|French Frigate Shoals|
|Le Perouse Pinnacle|
|Little Gin Island|
|Little North Island|
Kalawao County contains no individual islands of its own. With a census population of 90, the county is the country's second smallest county in terms of population with eight more residents than Loving County, Texas. At 13.21 mi² (34 km²), it is the smallest county by land area in the United States and is often omitted from certain maps. Kalawao County shares the island of Molokaʻi with Maui County and occupies only 5% of the island's 260 mi² (673 km²) and 1.2% of the island's 7,404 residents.
Kauaʻi County is the northwesternmost county (excluding the Northwestern Hawaiian Islands) in the state. It occupies the two main islands of Kauaʻi and Niʻihau. Kauai is fourth largest island in the Hawaiian archipelago at 562.3 mi² (1430.4 km²). With a population of 58,303 (2000), it holds 99.7% of the county's population of 58,463. The remaining 160 residents reside on Niʻihau. Lehua and Kaʻula are the third and fourth largest islands, although they are very small and uninhabited. Kaʻula is the westernmost of the Hawaiian Islands not included in the Northwestern Hawaiian Island chain. The county as a whole has eight islands.
Maui County consists of four of the state's main islands: Maui, Kahoʻolawe, Lānaʻi, and Molokaʻi. With a land area of 1,159.20 mi² (3,002 km²), it had a population of 154,834 in 2000. The island of Maui has the most residents at 117,644 (76% of the county's population). It is also the largest of the county's island with 727.2 mi² (1,883.5 km²) of land—the state's second largest island and the 17th largest in the country. At 44.6 mi² (115.5 km²), Kahoʻolawe is the state's largest island with no permanent inhabitants. Lānaʻi has a population of 3,193; Molokaʻi has a population of 7,404. Molokaʻi is the only island in Hawaii that is divided between two counties. With a population of 90, Kalawao County occupies a tiny 13.21 mi² (34 km²) portion on the northern shore of the island. Maui County contains 59 named islands.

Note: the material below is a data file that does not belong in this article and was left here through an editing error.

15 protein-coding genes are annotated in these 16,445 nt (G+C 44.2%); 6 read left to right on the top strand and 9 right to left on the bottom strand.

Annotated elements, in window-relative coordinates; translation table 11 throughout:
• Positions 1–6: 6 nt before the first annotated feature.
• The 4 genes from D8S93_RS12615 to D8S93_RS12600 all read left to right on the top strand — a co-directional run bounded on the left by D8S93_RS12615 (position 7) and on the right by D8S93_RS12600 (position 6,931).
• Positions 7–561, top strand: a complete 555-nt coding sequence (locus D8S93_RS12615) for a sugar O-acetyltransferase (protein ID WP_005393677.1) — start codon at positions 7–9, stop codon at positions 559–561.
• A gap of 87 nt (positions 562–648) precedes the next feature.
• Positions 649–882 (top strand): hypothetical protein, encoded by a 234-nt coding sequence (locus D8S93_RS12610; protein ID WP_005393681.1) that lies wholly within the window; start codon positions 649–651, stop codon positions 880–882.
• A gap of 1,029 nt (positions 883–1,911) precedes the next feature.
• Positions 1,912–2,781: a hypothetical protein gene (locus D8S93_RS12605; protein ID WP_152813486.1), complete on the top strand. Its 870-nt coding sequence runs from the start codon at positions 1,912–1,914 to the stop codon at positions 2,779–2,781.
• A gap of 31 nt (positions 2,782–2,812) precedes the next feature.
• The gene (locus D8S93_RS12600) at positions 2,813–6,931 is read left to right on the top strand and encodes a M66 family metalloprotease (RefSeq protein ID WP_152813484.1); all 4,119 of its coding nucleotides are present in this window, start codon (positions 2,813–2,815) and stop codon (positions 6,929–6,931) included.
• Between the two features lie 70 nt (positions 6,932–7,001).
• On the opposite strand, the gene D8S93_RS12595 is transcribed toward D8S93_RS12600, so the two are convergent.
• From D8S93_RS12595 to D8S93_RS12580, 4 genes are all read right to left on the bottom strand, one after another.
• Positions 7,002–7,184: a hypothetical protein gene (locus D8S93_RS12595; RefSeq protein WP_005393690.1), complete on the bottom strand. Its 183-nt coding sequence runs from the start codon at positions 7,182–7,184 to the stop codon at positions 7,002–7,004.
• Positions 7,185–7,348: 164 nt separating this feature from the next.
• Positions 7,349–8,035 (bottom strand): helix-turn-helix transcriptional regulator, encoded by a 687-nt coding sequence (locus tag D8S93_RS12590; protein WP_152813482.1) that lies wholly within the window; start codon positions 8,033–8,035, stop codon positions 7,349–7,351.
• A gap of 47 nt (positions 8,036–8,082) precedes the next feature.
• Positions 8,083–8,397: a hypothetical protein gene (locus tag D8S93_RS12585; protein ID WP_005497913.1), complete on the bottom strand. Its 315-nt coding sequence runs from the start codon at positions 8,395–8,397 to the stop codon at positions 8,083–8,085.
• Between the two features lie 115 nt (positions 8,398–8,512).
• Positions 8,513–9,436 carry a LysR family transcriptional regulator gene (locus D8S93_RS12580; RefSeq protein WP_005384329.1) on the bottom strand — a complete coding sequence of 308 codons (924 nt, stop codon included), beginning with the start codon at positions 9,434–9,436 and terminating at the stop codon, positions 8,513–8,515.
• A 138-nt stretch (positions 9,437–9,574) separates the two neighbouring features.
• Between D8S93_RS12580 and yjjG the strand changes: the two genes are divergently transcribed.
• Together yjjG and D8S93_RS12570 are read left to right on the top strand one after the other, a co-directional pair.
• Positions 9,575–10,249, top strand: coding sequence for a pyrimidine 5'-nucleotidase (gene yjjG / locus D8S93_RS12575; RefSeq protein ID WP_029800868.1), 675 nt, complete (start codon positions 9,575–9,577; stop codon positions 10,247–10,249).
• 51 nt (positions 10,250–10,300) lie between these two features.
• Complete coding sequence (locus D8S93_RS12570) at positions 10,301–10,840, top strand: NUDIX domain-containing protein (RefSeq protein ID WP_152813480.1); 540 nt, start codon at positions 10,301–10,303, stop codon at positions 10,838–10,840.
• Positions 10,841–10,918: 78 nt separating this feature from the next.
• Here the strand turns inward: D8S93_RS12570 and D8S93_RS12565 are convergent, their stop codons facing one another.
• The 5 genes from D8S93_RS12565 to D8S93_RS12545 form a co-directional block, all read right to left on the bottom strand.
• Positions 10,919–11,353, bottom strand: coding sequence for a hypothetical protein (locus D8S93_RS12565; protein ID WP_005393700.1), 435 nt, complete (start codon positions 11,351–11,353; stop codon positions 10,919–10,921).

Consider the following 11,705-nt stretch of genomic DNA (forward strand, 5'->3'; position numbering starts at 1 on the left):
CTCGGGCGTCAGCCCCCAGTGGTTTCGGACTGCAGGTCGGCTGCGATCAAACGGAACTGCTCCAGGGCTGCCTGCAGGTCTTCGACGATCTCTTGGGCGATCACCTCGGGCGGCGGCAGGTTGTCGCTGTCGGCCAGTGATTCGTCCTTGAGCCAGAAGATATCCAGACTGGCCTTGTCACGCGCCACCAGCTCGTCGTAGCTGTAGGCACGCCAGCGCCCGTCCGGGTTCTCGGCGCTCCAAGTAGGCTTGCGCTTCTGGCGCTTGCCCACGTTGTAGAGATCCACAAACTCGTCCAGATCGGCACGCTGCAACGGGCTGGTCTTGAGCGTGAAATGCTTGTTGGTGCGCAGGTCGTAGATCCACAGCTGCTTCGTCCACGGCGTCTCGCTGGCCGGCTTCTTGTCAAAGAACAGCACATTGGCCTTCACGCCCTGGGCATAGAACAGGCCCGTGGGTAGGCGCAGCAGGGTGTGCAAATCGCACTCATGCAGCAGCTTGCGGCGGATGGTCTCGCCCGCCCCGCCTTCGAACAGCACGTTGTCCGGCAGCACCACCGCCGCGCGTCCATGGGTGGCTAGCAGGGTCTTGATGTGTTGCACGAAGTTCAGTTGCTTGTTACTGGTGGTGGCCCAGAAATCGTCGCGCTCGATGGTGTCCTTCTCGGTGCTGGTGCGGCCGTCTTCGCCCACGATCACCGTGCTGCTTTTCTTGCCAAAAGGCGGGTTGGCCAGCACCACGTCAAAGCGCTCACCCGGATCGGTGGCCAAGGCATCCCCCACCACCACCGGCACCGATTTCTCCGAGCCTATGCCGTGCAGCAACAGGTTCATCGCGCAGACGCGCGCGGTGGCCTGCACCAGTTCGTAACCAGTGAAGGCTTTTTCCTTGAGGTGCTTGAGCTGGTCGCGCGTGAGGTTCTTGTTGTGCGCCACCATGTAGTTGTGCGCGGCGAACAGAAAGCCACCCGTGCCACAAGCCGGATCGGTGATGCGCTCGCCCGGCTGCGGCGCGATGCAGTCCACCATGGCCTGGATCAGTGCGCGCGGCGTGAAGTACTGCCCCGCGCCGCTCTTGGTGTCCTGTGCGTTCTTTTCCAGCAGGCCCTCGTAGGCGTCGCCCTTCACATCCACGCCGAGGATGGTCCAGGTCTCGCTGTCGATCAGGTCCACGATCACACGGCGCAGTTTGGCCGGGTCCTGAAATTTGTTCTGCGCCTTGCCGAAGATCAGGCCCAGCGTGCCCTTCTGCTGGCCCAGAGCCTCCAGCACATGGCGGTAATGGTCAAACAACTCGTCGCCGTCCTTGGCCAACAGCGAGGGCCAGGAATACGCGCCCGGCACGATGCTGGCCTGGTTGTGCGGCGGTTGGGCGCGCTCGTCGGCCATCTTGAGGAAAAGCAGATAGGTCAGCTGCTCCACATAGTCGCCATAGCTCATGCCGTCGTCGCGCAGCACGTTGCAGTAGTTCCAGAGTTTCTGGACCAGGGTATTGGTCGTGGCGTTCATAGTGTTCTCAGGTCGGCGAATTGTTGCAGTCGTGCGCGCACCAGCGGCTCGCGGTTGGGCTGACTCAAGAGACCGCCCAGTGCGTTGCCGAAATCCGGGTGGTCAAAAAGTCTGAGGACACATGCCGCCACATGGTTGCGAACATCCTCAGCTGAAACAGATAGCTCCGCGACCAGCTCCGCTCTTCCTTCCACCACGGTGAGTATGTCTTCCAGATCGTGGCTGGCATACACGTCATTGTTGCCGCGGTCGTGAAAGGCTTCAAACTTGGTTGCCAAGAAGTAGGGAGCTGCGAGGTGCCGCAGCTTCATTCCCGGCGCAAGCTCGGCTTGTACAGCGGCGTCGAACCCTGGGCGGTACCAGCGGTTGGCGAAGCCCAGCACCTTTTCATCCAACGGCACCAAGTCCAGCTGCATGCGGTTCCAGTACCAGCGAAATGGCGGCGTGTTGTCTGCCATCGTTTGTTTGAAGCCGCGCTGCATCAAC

|Moku o Kau|
|Papanui o Kane|
- "Hawai'i Facts & Figures" (PDF). state web site. State of Hawaii Dept. of Business, Economic Development & Tourism. December 2009. Retrieved 2010-05-23.
- Paul Capper. "Chronology: The Third Voyage (1776-1780)". The Captain Cook Society. Retrieved 2010-03-02.
- "Tectonics, geochronology, and origin of the Hawaiian-Emperor Volcanic Chain" (PDF). The Geology of North America, Volume N: The Eastern Pacific Ocean and Hawaii. The Geology Society of America. 1989. Archived from the original (PDF) on 2011-06-11. Retrieved 2011-01-17.
- McDougall, IAN; Swanson, D. A. (1972). "Potassium-Argon Ages of Lavas from the Hawi and Pololu Volcanic Series, Kohala Volcano, Hawaii". Geological Society of America Bulletin. Geology Society of American Bulletin. 83 (12): 3731–3738. doi:10.1130/0016-7606(1972)83[3731:PAOLFT]2.0.CO;2. Retrieved 2011-01-17.
- "Petrography and K-Ar Ages of Dredged Volcanic Rocks from the Western Hawaiian Ridge and the Southern Emperor Seamount Chain". 86 (7). Geology Society of America Bulletin. 1975: 991–998. doi:10.1130/0016-7606(1975)86. Retrieved 2011-01-17.